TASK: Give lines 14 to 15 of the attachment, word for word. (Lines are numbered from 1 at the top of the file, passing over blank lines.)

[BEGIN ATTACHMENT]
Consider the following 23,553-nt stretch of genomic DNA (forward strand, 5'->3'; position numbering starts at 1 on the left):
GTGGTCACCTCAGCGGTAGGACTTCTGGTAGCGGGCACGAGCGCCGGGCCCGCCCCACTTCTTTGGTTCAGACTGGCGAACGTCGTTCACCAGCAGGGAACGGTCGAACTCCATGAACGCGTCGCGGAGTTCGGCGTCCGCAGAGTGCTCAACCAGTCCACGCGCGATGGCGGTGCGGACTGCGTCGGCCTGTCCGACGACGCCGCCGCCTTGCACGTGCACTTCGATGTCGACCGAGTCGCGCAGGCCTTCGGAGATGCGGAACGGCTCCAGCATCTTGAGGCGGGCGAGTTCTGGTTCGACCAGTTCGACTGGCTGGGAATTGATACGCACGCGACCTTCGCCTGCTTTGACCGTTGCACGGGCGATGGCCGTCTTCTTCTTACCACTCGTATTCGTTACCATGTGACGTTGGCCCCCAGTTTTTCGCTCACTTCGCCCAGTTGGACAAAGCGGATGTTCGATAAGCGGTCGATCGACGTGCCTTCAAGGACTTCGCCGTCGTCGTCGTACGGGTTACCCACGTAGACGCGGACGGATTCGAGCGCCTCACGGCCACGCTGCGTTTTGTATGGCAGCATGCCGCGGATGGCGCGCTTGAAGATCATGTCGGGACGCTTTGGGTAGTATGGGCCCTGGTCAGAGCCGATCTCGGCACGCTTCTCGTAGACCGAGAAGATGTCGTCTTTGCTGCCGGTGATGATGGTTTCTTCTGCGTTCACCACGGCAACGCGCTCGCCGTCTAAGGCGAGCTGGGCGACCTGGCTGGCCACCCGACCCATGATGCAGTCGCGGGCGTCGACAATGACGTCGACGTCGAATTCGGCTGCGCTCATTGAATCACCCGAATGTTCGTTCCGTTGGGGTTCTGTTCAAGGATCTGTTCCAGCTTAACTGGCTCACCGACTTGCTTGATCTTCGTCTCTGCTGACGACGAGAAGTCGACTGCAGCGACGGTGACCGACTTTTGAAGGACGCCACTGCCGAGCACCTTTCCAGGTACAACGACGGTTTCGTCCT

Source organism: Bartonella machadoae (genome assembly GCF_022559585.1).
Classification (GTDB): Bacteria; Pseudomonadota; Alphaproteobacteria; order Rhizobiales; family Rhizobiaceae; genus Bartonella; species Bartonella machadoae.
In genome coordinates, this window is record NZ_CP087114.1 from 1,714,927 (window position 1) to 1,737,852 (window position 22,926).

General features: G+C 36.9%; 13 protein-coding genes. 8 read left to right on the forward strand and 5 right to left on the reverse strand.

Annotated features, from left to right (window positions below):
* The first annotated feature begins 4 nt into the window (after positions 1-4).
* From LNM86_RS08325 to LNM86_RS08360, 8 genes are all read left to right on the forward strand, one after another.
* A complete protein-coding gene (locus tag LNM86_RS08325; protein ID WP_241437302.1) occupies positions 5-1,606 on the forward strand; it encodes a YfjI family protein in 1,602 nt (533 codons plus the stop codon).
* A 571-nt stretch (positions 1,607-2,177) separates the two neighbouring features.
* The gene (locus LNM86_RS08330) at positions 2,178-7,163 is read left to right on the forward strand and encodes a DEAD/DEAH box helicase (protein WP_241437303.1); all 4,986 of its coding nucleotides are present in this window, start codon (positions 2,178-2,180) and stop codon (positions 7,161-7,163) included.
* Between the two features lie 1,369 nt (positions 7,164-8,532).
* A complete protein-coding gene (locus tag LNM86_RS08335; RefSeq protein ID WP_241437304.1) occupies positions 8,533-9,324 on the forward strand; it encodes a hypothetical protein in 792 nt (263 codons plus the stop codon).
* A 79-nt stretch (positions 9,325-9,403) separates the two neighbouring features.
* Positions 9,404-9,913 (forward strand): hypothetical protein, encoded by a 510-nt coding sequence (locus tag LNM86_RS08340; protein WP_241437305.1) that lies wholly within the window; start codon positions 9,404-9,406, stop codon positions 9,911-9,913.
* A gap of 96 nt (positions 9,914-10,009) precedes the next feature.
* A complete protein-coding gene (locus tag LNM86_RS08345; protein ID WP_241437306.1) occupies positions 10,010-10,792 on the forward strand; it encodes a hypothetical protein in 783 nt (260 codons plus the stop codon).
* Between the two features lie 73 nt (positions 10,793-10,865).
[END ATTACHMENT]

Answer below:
* A complete protein-coding gene (locus tag LNM86_RS08335; RefSeq protein ID WP_241437304.1) occupies positions 8,533-9,324 on the forward strand; it encodes a hypothetical protein in 792 nt (263 codons plus the stop codon).
* A 79-nt stretch (positions 9,325-9,403) separates the two neighbouring features.